Author: Arundhati Roy
Original language: English
This highly stylized novel tells the story of one very fractured family from the southernmost tip of India. Here is an unhappy family unhappy in its own way, and through flashbacks and flashforwards The God of Small Things unfolds the secrets of these characters’ unhappiness. First-time novelist Arundhati Roy twists and reshapes language to create an arresting, startling sort of precision. The average reader of mainstream fiction may have a tough time working through Roy’s prose, but those with a more literary bent to their usual fiction inclinations should find the initial struggle through the dense prose a worthy price for this lushly tragic tale.
Rahel and Estha are fraternal twins whose emotional connection to one another is stronger than that of most siblings:
Esthappen and Rahel thought of themselves together as Me, and separately, individually as We or Us. As though they were a rare breed of Siamese twins, physically separate, but with joint identities.
Now, these years later, Rahel has a memory of waking up one night giggling at Estha’s funny dream.
She has other memories too that she has no right to have.
Their childhood household hums with hidden antagonisms and pains that only family members can give one another.
Blind Mammachi, the twins’ grandmother and founder of Paradise Pickles & Preserves, is a violin-playing widow who suffered years of abuse at the hands of her highly respected husband, and who has a fierce one-sided Oedipal connection with her son, Chacko. Baby Kochamma, Rahel and Estha’s grandaunt, nurses deep-seated bitterness for a lifetime of unrequited love, a bitterness that plays out slyly against everyone in the family; in her youth she fell in love with an Irish Roman-Catholic priest and converted to his faith to win him, while he eventually converted to Hinduism. Chacko, divorced from his English wife and separated from his daughter since her infancy, runs the pickle factory with a capitalist’s hand, self-deluding himself all the while that he is a Communist at heart even as he flirts with and beds his female employees. Ammu, the twins’ mother, is a divorcee who fled her husband’s alcoholism and impossible demands, a woman with a streak of wildness that the children sense and dread and that will be her and her family’s undoing.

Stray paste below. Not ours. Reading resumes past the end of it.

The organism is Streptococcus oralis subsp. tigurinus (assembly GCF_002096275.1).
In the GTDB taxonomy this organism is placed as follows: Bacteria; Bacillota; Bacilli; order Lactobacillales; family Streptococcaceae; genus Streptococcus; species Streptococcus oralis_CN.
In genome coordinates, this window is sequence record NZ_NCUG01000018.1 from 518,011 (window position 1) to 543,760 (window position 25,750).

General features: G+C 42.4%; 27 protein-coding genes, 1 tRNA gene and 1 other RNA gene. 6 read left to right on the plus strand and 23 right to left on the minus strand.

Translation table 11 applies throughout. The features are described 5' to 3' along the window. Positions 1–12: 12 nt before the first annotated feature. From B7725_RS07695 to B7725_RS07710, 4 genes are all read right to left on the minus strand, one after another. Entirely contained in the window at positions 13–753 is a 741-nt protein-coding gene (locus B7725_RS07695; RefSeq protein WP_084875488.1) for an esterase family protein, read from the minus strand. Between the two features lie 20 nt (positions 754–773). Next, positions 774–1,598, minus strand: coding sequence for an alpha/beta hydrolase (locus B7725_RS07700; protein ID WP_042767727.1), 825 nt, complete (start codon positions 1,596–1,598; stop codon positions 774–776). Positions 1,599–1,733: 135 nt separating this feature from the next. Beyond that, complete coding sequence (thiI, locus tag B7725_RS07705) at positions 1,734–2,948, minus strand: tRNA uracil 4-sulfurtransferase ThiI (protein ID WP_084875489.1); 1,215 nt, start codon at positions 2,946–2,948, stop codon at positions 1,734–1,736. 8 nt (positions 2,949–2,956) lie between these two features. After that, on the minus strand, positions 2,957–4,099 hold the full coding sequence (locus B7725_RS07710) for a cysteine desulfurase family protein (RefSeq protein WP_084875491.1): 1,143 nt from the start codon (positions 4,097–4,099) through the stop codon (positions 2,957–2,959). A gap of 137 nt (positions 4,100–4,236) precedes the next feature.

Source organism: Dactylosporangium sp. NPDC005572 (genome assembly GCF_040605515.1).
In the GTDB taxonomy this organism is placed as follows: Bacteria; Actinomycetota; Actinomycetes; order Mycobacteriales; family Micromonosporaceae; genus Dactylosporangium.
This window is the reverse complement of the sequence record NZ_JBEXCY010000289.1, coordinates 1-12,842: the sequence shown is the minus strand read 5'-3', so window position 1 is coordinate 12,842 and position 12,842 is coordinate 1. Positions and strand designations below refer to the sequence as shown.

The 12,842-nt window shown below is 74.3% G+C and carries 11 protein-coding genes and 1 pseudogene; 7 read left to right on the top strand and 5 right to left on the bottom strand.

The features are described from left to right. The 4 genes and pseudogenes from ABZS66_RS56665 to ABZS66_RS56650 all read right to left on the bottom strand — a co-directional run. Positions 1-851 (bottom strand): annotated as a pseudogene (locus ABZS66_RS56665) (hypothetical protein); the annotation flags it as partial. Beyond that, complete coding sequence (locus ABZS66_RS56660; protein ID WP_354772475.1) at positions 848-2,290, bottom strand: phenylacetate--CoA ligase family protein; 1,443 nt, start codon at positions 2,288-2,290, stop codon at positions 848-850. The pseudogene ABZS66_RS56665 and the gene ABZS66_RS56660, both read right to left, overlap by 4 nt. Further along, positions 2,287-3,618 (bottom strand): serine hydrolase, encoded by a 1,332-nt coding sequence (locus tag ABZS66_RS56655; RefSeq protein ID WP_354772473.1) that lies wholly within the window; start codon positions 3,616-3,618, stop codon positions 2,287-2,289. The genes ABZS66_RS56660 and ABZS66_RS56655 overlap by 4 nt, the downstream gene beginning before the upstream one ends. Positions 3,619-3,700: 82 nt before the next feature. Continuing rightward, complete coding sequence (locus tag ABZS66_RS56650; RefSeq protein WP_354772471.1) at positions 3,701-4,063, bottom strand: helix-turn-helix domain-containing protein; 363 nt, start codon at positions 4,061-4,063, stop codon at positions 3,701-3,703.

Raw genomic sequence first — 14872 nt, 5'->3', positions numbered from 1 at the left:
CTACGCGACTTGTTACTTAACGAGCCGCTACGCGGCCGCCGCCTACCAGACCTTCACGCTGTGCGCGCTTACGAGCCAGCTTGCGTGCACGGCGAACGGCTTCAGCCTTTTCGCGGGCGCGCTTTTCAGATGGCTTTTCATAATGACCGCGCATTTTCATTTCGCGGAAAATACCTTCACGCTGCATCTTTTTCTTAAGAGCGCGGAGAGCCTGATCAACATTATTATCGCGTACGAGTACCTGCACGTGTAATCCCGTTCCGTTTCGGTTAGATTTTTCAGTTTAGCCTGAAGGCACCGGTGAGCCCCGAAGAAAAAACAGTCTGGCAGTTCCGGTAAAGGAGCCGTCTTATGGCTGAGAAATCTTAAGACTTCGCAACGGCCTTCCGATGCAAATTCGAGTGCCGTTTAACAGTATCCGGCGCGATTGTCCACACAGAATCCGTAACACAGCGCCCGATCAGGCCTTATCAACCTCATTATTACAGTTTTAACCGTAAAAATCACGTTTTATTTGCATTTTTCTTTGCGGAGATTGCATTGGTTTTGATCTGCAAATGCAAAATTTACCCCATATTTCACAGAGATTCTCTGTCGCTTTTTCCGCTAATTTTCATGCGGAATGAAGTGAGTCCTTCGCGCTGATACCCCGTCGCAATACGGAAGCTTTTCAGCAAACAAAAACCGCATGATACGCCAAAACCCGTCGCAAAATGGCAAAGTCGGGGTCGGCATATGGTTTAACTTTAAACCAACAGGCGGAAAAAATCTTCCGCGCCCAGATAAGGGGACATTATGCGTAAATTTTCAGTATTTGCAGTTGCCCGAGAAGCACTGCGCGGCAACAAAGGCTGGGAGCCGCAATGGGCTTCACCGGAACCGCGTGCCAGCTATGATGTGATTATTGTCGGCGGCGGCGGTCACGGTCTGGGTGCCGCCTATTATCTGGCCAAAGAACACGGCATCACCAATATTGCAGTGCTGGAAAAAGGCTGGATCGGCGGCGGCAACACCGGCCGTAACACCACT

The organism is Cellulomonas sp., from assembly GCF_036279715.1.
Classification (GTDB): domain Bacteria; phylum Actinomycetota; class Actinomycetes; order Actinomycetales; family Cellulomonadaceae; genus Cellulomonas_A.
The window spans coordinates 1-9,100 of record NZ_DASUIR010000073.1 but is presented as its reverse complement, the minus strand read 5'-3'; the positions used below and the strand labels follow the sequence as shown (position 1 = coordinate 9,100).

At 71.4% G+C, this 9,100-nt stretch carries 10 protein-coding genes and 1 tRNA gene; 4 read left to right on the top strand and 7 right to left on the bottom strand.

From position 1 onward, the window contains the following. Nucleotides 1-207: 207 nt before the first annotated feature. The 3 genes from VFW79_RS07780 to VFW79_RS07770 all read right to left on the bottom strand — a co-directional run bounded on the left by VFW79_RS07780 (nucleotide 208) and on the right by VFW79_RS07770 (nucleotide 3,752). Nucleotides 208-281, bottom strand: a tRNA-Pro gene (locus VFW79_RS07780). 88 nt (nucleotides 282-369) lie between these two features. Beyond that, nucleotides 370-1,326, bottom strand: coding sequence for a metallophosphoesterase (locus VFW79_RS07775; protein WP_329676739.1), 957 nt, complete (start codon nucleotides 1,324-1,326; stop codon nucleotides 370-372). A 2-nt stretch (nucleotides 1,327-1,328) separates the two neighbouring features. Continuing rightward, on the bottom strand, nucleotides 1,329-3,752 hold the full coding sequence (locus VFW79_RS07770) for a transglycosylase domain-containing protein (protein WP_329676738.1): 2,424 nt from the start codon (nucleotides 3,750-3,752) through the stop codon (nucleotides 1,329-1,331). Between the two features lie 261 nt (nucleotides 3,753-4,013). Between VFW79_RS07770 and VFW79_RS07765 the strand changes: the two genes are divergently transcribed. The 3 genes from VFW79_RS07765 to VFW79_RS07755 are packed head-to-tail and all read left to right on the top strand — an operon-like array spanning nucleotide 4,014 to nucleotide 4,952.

The family’s tragedy revolves around the visit of Chacko’s ex-wife, widowed by her second husband, and his daughter, Sophie Mol. It is within the context of their visit that Estha will experience the one horrible thing that should never happen to a child, during their visit that Ammu will come to love by night the man the children love by day, and during their visit that Sophie Mol will die. Her death, and the fate of the twins’ beloved Untouchable Velutha, will forever alter the course of the lives of all the members of the family, sending them each off on spinning trajectories of regret and pain. The story reveals itself not in traditional narrative order, but in jumps through time, wending its way through Rahel’s memories and attempts at understanding the hand fate dealt her family.
The God of Small Things has been favorable reviewed all over the place, generating a lot of excitement in the current literary establishment. What you think of it will depend heavily on your opinion of Roy’s prose style – is it ostentatious, or is it brilliant? Whether or not you fall in love with her style, the truth of the heartbreaking story she tells and the lovable/hate-able characters who people it make this novel an experience not to be missed.